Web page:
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What is a Child Support Worksheet

In Georgia, child support is based upon the income of both parents, along with several other factors that affect the child’s needs and the ability of both parents to meet those needs. Georgia’s child support worksheets provide the guidelines that are the minimum basis for determining the amount of child support that is most appropriate for a particular case.

The child support worksheet itself is a document used to enter the financial information of both parents to calculate the amount of child support.

Georgia’s child support worksheets or guidelines must be used by courts when entering child support orders regardless of whether the case is contested or uncontested. Hampton v. Nesmith, 249 Ga.App. 514 (2008). However these guidelines are only recommendations to the court and do not prevent the court from using its discretion in determining support obligations. O.C.G.A. 19-6-15(d). Additionally, parents who wish to come to an agreement concerning the amount of child support may use the child support worksheet in order to determine the proper amount of support. The worksheets provide a presumptive amount of child support that should be awarded to the custodial parent. This presumptive amount is rebuttable, and it may be deviated or modified upward or downward based on certain factors. These factors include:

  1. The best interest of the child or children for whom the support is being considered;
  2. The circumstances of the parties;
  3. The grounds for deviation; and,
  4. To achieve the state policy of affording to children of unmarried parents, to the extent possible, the same economic standard of living enjoyed by children living in intact families.

See O.C.G.A. § 19-6-15(c)(1).

In order to correctly complete a child support worksheet, you must first ascertain your gross income as well as the gross income of the other parent. O.C.G.A. § 19-6-15(a)(12). If you are unsure what to include as your gross income, see our pages entitled “Gross Income” and “imputed income” for help determining this figure.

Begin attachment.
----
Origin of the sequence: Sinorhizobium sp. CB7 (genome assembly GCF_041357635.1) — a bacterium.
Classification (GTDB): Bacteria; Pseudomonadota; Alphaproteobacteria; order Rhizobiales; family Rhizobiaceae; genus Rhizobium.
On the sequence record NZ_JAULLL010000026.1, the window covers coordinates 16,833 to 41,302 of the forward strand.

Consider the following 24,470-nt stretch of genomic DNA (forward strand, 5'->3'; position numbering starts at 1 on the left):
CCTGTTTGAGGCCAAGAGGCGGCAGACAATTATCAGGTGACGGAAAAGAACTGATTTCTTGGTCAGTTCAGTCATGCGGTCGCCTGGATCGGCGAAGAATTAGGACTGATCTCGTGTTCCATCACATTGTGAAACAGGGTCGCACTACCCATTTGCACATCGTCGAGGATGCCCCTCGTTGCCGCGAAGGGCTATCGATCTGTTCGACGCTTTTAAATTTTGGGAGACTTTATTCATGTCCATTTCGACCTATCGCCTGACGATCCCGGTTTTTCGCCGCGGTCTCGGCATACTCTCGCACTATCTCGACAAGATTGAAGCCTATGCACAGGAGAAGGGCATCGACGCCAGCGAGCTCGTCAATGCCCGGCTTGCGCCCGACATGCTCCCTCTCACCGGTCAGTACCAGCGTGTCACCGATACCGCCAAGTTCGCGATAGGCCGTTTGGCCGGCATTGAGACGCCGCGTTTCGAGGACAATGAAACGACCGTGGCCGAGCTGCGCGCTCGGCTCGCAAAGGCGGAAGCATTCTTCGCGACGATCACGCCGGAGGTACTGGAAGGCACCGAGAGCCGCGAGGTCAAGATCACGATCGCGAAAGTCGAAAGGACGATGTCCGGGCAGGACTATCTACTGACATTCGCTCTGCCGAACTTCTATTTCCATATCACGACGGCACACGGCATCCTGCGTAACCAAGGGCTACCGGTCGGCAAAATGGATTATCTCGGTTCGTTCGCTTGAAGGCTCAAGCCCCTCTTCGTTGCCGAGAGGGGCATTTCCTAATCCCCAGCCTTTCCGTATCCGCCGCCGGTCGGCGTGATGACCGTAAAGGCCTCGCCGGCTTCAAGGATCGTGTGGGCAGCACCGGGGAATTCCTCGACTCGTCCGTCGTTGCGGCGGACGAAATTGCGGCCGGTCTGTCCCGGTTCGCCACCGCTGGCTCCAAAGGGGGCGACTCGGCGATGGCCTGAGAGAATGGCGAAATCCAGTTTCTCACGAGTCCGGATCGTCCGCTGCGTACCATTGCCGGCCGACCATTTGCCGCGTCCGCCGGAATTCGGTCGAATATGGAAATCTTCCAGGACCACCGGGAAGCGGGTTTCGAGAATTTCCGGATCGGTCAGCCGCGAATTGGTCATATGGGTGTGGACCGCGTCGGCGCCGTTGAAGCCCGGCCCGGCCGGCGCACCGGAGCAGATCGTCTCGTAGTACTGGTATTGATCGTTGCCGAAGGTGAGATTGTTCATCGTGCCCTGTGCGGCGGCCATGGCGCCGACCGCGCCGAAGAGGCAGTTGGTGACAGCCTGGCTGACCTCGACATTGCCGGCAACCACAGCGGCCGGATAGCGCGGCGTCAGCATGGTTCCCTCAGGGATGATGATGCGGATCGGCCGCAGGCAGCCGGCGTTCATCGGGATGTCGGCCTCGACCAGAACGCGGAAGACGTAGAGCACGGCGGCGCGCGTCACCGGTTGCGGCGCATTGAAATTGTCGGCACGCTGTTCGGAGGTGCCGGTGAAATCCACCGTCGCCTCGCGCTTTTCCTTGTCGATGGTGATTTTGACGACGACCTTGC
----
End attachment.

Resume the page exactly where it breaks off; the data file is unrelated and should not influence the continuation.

Once you have both parents’ gross income amounts, next determine what the additional expenses both you and the other parent incur for health care and work related child care expenses. O.C.G.A. §§ 19-6-15(a)(13); 19-6-15(h)(2); 19-6-15(h)(1). This information will also be necessary for the child support calculation and must be included on the child support worksheet. When reviewing these items, please keep in mind there are mandatory deviations and non-mandatory deviations associated with each item.

How to Complete a Child Support Worksheet

In order to obtain a child support worksheet, you may visit Georgia’s Child Support Commission’s website and download a copy. The child support worksheet comes in several varieties: 1) the Standard Form, which is normally used by legal professionals; 2) the Worksheet with Data Entry Form; 3) the Pen and Paper Standard Worksheet; and 4) the Pen and Paper EZ Worksheet. If this is your first time using Georgia’s child support worksheet, it is recommended that you use version two, the data entry worksheet. This worksheet is a spreadsheet that automatically calculates your child support amount once you enter all of the required information. For more information on how to complete a child support worksheet, or to view a sample child support worksheet, read our section titled “How to Complete a Child Support Worksheet.”